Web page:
Monday, June 20, 2022

The Successors: Evolution of Monochrome Handhelds after the Game Boy

When the Nintendo Game Boy was released in April/July, 1989 (Japan/North America), there was nothing like it on the market.  The Game Boy was the first programmable handheld system with sufficient capabilities to play games that were similar to the home consoles of its day.  The Game Boy was intended to be an inexpensive device, so it used a monochrome reflective green screen rather than a difficult-to-manufacture and power hungry backlit color screen like its main competitors, the Atari Lynx, Sega Game Gear, NEC Turbo Express and later the Sega Nomad.  Although the Game Boy definitively ruled over the color competing systems, dominating the market until its successor, the Game Boy Color, was released in October/November of 1998, that does not mean it was the only monochrome handheld game console on the market.  Early in its lifetime it had competitors from Taiwan which tried to take away some of its market with little success.  Later, more established companies tried to get on the monochrome bandwagon, only to find that lightning does not necessarily strike twice.  Recently, as retro style gameplay experiences have found a market in the age of the Nintendo Switch, we have seen at least one or two companies try their hand at a monochrome handheld.  In this article we will trace the evolution of the consoles that tried to compete with the Game Boy or invoke its success.

Saturday, June 4, 2022

The Modern Unfriendliness of 8-bit Keyboard Layouts

Keyboards today have a standard layout.  All keyboards are based off the 104-key standard layout from the mid-1990s, and before that the IBM Model M 101 key layout.  But back before the IBM PC line introduced the 101 and brought uniformity to the home computer world, things were not standard at all.  Every home computer manufacturer had its ideas about what keys should be on the keyboard and where they should be.  This tends to cause some annoyances for emulating those computers, especially when the program relies on certain keys being in certain places.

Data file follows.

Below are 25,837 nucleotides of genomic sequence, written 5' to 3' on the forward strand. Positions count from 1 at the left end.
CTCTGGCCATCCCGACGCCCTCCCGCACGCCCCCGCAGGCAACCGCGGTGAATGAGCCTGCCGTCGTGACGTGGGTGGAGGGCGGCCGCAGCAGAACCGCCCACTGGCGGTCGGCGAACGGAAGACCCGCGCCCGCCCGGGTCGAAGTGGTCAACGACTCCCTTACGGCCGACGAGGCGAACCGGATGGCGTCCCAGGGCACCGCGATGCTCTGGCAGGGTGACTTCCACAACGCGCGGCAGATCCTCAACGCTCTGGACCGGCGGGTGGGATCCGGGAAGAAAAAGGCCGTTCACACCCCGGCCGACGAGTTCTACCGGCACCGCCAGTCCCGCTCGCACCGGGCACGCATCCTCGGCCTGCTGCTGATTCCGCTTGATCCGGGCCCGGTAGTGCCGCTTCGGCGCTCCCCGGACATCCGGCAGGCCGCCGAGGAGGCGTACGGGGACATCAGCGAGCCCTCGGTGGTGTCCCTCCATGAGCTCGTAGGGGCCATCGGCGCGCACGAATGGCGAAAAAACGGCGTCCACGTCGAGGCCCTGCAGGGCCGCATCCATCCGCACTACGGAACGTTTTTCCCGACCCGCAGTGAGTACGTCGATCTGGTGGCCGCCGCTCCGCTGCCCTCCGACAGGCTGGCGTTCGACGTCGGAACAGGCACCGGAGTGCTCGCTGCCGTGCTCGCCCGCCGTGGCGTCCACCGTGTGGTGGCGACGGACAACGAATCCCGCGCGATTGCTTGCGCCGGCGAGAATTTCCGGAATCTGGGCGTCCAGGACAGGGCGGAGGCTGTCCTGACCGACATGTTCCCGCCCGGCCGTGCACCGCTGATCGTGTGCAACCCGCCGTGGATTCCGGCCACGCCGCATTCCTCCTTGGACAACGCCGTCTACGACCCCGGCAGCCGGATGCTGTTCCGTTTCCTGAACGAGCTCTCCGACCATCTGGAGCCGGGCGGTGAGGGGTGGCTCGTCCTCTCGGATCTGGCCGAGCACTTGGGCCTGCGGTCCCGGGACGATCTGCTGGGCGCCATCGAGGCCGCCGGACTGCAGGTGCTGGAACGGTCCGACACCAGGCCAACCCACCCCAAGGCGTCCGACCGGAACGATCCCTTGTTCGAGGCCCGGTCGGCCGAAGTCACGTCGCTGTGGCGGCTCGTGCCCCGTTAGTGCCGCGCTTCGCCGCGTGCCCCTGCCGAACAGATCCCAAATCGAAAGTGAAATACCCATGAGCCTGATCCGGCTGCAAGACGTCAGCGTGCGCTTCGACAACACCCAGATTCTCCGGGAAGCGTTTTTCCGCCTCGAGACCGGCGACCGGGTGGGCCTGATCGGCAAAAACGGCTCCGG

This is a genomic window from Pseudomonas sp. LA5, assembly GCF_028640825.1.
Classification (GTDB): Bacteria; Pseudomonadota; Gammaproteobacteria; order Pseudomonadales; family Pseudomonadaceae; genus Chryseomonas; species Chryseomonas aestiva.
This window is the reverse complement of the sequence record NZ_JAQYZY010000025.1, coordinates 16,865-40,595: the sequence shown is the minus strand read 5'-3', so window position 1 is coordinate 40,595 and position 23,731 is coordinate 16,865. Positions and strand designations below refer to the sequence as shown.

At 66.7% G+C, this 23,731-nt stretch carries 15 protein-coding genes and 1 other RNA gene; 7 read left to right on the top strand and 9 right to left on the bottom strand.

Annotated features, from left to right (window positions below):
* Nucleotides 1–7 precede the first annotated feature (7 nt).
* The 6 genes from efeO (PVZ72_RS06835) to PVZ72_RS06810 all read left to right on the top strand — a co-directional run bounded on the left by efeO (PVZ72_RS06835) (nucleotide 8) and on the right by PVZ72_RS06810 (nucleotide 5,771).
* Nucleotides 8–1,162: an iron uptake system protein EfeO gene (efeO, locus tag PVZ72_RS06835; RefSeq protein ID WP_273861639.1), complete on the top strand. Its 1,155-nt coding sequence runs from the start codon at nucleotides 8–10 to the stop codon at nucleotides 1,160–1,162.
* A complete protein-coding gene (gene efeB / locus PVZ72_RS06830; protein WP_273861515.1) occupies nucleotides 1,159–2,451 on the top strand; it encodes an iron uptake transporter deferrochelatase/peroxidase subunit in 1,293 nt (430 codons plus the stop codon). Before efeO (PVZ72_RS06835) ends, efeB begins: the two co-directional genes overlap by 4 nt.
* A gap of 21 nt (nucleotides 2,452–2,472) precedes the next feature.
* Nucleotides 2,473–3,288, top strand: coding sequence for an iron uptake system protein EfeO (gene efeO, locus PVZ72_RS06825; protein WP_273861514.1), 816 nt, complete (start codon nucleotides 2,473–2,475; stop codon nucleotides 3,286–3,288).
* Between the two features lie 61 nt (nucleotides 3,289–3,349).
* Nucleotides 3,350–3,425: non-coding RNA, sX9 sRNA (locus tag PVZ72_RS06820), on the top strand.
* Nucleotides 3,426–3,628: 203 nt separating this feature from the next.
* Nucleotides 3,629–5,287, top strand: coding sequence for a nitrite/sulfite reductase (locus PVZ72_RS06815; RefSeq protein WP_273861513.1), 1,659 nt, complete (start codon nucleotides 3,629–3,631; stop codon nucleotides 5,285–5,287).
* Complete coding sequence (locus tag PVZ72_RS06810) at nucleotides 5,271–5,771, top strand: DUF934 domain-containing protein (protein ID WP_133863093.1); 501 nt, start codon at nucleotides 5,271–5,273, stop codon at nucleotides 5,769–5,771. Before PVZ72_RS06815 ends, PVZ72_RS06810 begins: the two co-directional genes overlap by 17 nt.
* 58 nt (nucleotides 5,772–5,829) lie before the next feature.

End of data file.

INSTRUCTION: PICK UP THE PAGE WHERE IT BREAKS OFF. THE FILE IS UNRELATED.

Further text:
Tuesday, April 26, 2022

List of PCjr. and Tandy Exclusive Enhanced Games

The IBM PC computing platform supported gaming from the beginning, but at first its graphical and sound capabilities were not that much more advanced than an Apple II's. Other inexpensive home computers of the day (Atari 800, Commodore 64, TI-99/4A) could run rings around the IBM PC in the video and audio departments. IBM sought to improve its PC line's graphics and sound in an affordable system which became the PCjr., but that was a flop.  Tandy cloned the graphics and sound of the PCjr. and put it into a much more PC-compatible system, the Tandy 1000.  Between the two, the exclusive PCjr./Tandy graphics and sound hardware received wide support from game developers in the mid and late 1980s.  In this article, I will attempt to give a definitive list of games which have "better" graphica or sound on a PCjr. or Tandy 1000 due to this support or have unique video and audio support even if the game can utilize EGA, VGA, Adlib, Game Blaster or Sound Blaster or MT-32.